Yara Al-Kafarneh, the exhibition’s coordinator and head of public relations, told MEMO that the exhibition aimed to promote a large segment of Gazan society, especially women looking to make a living in order to provide for their families. The exhibition is a place for them to exhibit their products and crafts, which vary from traditional embroidery, clothing, eastern and western foods, and also some imported clothing.

These exhibitions, along with other fairs that provide platforms for Gazans to showcase their crafts, are held to promote the culture of traditional Palestinian embroidery and arts. According to the organizers, these traditions are fighting to survive against Western notions of fashion and clothes that are currently predominant in Gazan society.
Read article and view pictures in the Middle East Monitor

Senior UN envoy cautions against ‘unilateral’ action in Middle East in UNSC

In his first briefing of the year, Nickolay Mladenov, the UN Special Coordinator for the Middle East Peace Process, told the Council that tensions flared following the December adoption of resolution 2334 (2016). “In the aftermath of the vote, emotions on the ground have been heightened,” Mr. Mladenov said, adding that “divisive positions risk destroying the prospects for peace.”

“All stakeholders must avoid any unilateral action that would prejudge a negotiated final status solution.” Among other issues raised in his briefing, Mr. Mladenov noted that for the first time in two decades preparations are underway for a regular session of the Palestinian National Council. He encouraged all factions to work towards genuine reconciliation.
Read UN report as well as a report from Press TV

Israel cannot shirk its responsibility for Gaza’s electricity crisis
Gaza’s electricity crisis, a source of great hardship to over a million and a half Palestinians, has grown worse in the past couple weeks, so that residents now get power for just three to four hours out of every twenty-four. The reduced power supply is partly the result of the trouble that Gaza’s electric authority has in purchasing enough diesel to run the power station, due to a financial dispute between the Palestinian Authority in Ramallah and the Hamas government in the Gaza Strip over payment of fuel taxes imposed by Israel.

This dispute may soon be resolved, but the present crisis is simply an extreme version of the ongoing situation in the Gaza Strip, where residents have not had a consistent power supply for years, and lengthy blackouts are a daily occurrence. Therefore, even if the current dispute between the Palestinian Authority and Hamas is resolved, Gaza residents will remain without access to a regular supply of electricity, a basic right that is considered a given, certainly in developed twenty-first century countries.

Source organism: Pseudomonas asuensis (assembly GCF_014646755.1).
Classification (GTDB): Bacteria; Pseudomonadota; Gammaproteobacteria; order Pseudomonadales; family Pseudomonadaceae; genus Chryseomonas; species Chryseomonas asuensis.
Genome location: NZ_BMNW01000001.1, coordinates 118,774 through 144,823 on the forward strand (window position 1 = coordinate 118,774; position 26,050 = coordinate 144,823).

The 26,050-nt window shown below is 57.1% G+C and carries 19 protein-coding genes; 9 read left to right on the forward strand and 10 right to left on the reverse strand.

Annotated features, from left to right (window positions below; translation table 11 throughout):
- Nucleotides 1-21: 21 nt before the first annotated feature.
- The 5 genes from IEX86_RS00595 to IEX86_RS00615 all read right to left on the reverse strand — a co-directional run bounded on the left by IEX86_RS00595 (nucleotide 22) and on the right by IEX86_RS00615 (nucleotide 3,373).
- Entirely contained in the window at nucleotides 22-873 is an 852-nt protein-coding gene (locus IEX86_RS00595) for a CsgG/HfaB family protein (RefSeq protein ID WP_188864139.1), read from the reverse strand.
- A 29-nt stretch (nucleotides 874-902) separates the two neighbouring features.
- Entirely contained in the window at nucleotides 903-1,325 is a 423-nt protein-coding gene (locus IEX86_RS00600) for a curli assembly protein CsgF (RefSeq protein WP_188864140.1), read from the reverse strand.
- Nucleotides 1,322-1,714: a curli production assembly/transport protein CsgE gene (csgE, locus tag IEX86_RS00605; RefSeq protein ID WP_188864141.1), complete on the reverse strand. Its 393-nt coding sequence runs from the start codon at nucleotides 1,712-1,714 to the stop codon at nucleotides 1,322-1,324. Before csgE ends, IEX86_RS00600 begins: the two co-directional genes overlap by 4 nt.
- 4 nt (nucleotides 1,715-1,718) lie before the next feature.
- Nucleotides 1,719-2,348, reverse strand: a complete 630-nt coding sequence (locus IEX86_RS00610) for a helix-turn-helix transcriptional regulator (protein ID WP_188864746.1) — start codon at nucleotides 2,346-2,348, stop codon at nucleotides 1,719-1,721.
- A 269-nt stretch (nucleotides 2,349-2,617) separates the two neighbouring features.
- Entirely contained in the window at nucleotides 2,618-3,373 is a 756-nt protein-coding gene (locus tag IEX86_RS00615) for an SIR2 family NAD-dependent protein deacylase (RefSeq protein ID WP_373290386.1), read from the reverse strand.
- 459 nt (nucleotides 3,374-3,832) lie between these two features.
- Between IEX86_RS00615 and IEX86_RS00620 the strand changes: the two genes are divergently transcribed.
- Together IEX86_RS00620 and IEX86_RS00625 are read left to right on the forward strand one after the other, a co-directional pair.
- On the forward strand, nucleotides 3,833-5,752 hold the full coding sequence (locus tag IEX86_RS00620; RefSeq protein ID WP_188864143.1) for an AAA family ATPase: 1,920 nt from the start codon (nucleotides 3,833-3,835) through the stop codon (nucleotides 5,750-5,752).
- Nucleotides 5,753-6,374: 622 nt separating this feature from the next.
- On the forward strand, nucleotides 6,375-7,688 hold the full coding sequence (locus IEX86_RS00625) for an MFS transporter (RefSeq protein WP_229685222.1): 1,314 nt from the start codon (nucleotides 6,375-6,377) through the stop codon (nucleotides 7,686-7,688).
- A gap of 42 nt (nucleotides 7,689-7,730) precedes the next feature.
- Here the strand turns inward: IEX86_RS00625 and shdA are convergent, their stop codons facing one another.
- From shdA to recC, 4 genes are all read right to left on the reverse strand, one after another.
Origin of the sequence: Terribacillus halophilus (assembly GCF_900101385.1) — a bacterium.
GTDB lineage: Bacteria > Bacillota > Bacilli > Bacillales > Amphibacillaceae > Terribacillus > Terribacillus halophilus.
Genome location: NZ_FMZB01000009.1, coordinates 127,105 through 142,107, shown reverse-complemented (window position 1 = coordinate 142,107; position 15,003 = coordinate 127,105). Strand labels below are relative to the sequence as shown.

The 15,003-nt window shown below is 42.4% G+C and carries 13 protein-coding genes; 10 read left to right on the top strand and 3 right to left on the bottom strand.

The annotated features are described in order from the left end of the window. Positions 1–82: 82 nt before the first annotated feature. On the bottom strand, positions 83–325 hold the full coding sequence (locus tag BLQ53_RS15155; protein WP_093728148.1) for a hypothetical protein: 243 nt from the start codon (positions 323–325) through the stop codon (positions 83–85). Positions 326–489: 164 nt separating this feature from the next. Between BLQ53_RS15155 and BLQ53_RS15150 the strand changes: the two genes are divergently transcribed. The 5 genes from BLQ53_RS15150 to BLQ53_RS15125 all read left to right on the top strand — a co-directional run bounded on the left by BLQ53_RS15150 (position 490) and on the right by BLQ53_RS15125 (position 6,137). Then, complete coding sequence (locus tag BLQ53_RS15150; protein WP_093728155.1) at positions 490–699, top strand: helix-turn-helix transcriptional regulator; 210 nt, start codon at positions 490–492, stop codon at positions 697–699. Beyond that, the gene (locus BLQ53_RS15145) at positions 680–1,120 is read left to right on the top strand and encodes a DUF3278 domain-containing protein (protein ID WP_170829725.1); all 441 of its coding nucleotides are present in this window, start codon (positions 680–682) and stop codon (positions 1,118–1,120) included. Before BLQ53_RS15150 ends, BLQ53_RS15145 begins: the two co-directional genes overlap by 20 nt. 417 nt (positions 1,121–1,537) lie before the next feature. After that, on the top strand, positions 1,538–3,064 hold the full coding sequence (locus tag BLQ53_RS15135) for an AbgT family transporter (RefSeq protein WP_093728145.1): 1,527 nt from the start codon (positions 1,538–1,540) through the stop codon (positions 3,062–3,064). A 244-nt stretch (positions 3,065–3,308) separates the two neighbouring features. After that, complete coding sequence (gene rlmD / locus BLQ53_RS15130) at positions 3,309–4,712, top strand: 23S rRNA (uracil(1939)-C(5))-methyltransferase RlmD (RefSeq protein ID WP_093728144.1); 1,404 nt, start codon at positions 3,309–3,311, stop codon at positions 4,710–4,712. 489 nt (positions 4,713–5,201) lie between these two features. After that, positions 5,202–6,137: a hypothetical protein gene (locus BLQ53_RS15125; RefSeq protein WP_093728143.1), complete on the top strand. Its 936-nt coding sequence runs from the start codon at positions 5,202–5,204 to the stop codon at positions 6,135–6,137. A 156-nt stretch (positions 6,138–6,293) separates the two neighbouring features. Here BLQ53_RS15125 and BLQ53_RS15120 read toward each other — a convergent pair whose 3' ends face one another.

Read more on the btselem website

Why Palestinian Children Throw Stones
by Jonathan Cook*

This photo was taken in Kfar Qaddum last month. The boy and his friends aren’t there to bait Israeli soldiers or indulge a bout of anti-semitism. Jews from the violent – and illegal – settlement of Kedumim have taken over their farm lands. Kedumim’s expansion has been further used to justify the army closing the access road in and out of Qaddum. The village is being choked off at the throat. In short, these villagers are being ethnically cleansed.

Parents living in such circumstances do not have the privilege of concealing from their children what is happening. Everyone in the village knows their community and its way of life are being extinguished. Israel is determined that they will leave so that the Jewish settlers next door can grab their land. Israel expects these villagers to join the rest of the aid-dependent Palestinian population in one of the ghettoized towns and cities in the bantustans of the West Bank.

Even little boys understand the stakes. And unlike your child, this one knows that, if he doesn’t resist, he will lose everything he holds dear.

*Jonathan Cook, based in Nazareth, Israel is a winner of the Martha Gellhorn Special Prize for Journalism.
Read full article in The Dissident Voice